Years and years ago, I decided that I wanted to marry my Daddy. I waltzed over to him, plopped down in his lap, threw my arms around his neck and adoringly asked him if he would please marry me when I grew up. There aren’t very many little girls that grow up and still hope to marry a man just like their Dad-but I am just such a lucky, grown up little girl. :)
For as long as I can remember, my Dad has made a habit of taking me out on Daddy-daughter dates. What’s funny is that now, years later, I have a difficult time remembering most of what he used to take me to do-…I simply remember being with my Dad.
I remember a conversation that we had as we walked together [probably on the way to a Russian ballet or dinner] on one of our dates. I was about seven at the time, and we were living in Kiev, Ukraine. I vividly remember the rough, gray, cobblestone street on which we were walking-it was fall, and to a little girl it felt I could practically swim through the sea of crunchy, golden leaves that blanketed the ground. Now, something you should understand about my Dad is that he’s the smartest person that I know. That’s not coming from a doting daughter-he’s simply that intelligent. We’re talking about a guy that declared a double major in music and chemical engineering in college-because his giftings are that diverse! He took higher level math courses at the University of Michigan-just for fun. [And consequently, was entirely baffled by the fact that I couldn’t figure out how to divide decimals for the life of me…]
And so the conversation that we had that crisp, Ukrainian fall afternoon is incredibly indicative of who my Dad is and one of the huge roles that he has played in the story of my life. We were walking through the leaves underneath a cluster of birch trees, and Daddy began to explain different kinds of love to me. As the big blue eyes that I got from him progressively widened, he explained the vast differences between agápe, éros, philía, and storgē love. [Yes, in Greek.] I still remember walking beside my Daddy, holding his hand, not understanding most of what he said but confidently believing that because Dad was saying it, it must be awfully important. And so I remembered. I rehearsed those Greek words over and over in my mind that afternoon and as I drifted off to sleep that night-and I never forgot that conversation [or the Greek!]. Now, as an adult, I understand a little bit better why Dad took the time to explain Greek to a seven year old little girl. You see, in a myriad of subtle, varied ways, my Dad has spent my entire life teaching me what love looks like.
One of my earliest memories is of building a sandbox with my Dad in our back yard in breathtaking Vermont. I imagine that he probably had a myriad of things on his to-do list that sunny afternoon as he always does-but he took hours to construct a sandbox with my little brother and I even though at three and four years old, in our eagerness to “help” we grossly slowed down the process. I’ve always known that no matter how demanding his life was, my Dad wasn’t too busy for me. During my sophomore year of college when it felt like my world was rapidly unraveling, this looked something like my Dad immediately dropping what he was doing to talk to me whenever I called-sometimes multiple times a day. Love takes time for you.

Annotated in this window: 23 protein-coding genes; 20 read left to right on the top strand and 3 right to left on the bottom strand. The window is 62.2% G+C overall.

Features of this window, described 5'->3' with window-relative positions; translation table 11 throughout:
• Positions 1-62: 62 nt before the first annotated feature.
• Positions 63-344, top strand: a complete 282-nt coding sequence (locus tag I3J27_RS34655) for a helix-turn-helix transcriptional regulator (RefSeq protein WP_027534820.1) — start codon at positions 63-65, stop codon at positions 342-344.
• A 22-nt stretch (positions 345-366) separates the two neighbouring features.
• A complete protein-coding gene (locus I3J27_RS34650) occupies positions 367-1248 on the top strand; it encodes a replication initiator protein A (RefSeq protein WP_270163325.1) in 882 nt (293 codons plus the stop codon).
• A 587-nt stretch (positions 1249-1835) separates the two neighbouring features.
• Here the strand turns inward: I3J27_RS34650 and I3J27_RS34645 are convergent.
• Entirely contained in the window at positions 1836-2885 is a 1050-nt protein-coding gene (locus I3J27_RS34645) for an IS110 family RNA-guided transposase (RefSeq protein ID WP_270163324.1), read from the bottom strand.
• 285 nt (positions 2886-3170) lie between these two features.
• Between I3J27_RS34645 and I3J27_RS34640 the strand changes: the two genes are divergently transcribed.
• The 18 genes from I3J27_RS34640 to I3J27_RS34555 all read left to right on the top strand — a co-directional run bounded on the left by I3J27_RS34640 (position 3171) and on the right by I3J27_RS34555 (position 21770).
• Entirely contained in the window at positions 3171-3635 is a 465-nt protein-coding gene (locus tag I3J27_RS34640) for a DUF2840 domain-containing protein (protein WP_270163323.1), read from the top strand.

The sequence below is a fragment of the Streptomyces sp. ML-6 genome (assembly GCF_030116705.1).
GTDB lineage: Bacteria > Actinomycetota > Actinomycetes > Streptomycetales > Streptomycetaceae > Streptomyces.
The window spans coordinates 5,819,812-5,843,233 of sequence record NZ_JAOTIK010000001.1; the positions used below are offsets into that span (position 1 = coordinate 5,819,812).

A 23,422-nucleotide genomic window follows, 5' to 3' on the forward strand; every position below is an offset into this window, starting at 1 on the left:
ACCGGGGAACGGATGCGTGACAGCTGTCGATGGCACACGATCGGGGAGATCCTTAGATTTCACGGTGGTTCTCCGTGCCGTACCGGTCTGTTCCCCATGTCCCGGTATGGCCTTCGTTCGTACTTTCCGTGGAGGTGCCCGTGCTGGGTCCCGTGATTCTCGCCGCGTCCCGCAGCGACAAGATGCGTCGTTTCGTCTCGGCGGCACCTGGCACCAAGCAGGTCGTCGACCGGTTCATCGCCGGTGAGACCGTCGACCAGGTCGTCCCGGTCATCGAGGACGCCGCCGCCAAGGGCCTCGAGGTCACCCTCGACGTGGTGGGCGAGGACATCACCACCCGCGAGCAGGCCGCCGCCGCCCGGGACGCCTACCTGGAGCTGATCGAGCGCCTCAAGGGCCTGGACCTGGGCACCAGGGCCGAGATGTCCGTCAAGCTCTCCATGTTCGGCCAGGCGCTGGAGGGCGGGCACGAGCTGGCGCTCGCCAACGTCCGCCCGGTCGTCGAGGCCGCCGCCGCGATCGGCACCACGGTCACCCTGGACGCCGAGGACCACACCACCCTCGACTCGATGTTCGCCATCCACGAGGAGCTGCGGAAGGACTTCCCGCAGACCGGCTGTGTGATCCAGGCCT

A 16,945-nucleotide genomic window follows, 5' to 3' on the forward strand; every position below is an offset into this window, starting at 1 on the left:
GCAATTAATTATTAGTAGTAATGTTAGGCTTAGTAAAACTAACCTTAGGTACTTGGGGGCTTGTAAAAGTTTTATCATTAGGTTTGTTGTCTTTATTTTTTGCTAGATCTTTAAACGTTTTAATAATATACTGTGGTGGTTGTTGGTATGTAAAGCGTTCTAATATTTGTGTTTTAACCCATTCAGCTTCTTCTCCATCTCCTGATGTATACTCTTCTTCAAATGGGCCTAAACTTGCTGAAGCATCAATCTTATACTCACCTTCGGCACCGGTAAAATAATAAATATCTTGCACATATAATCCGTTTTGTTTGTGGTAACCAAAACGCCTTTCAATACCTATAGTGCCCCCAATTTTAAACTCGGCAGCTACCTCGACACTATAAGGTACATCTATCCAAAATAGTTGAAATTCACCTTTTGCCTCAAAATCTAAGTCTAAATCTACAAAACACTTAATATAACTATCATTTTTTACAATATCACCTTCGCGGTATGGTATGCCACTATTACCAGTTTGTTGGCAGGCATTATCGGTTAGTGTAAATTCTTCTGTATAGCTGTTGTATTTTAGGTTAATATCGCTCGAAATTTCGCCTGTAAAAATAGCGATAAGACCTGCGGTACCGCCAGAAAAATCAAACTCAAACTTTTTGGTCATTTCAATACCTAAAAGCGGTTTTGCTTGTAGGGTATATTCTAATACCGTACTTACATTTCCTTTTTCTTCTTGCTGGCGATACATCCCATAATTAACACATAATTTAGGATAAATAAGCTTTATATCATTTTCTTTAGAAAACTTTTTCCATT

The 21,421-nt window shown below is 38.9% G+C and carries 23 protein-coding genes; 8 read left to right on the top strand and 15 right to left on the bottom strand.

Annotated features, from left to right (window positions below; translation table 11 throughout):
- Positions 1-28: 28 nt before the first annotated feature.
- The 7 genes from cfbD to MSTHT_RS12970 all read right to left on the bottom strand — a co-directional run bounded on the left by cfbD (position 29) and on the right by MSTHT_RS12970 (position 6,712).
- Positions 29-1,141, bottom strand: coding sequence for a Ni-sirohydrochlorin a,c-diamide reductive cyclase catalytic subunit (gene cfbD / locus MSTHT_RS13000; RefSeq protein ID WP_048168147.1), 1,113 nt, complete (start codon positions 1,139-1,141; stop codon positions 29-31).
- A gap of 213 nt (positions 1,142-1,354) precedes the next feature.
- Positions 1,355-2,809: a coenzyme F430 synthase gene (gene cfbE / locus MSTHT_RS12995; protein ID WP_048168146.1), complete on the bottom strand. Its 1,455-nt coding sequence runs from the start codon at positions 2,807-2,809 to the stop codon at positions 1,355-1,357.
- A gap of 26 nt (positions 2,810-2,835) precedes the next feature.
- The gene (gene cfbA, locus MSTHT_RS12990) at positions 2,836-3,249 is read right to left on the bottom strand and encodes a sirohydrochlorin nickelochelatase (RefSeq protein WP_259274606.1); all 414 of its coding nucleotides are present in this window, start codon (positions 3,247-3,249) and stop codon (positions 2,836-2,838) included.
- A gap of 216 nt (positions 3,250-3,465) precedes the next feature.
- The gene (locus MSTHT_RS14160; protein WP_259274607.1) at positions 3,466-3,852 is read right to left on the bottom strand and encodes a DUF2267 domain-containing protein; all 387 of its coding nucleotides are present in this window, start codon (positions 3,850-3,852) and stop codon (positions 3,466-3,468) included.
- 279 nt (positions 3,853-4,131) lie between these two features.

I remember on one of our earliest dates, Daddy switched places with me on the sidewalk and explained to me that a gentleman should always be the one to walk closest to traffic, in case a car veered off the road. My Dad would get hit by a car for me any day of the week-and to this day, I notice if a man doesn’t insist on walking on the outside of the sidewalk. Love is joyfully sacrificial.
When I was a much smaller version of myself and this was a much cheaper idea, Dad started buying a rose for every year that I was celebrating on my birthday. Yes, that means that I’m up to a giant bouquet of 24 roses come April 19th! I get roses every February 14th as well. Love is extravagant.
Any time I was home from college-even if it was just two hours for dinner-Dad would run outside and tinker around with my his car to make sure that everything was working correctly. I can’t even be more specific than that because I’ve never so much as checked the air in my tires-that’s a Dad thing. He was determined to do everything in his power to make sure that I was as safe and protected-he always has been. Love always protects.
One of the most unwavering pictures in my life has been sleepily walking downstairs every morning to find my Dad sitting in an overstuffed chair, reading his Bible. He puts vast amounts of time into his walk with Jesus-something that very clearly overflows into all of his other relationships. Love is consistent.
Those are just a few snapshots-it would take an impossible amount of time to detail everything that my Dad has taught me about love. Our dates have evolved into breakfast out, normally-a cinnamon roll and tea for him, and a bagel and caramel latte for me. I can’t wait to get to go out with my Dad next week! Since I won’t be around this weekend, happy early Father’s Day, Daddy! I love you. :)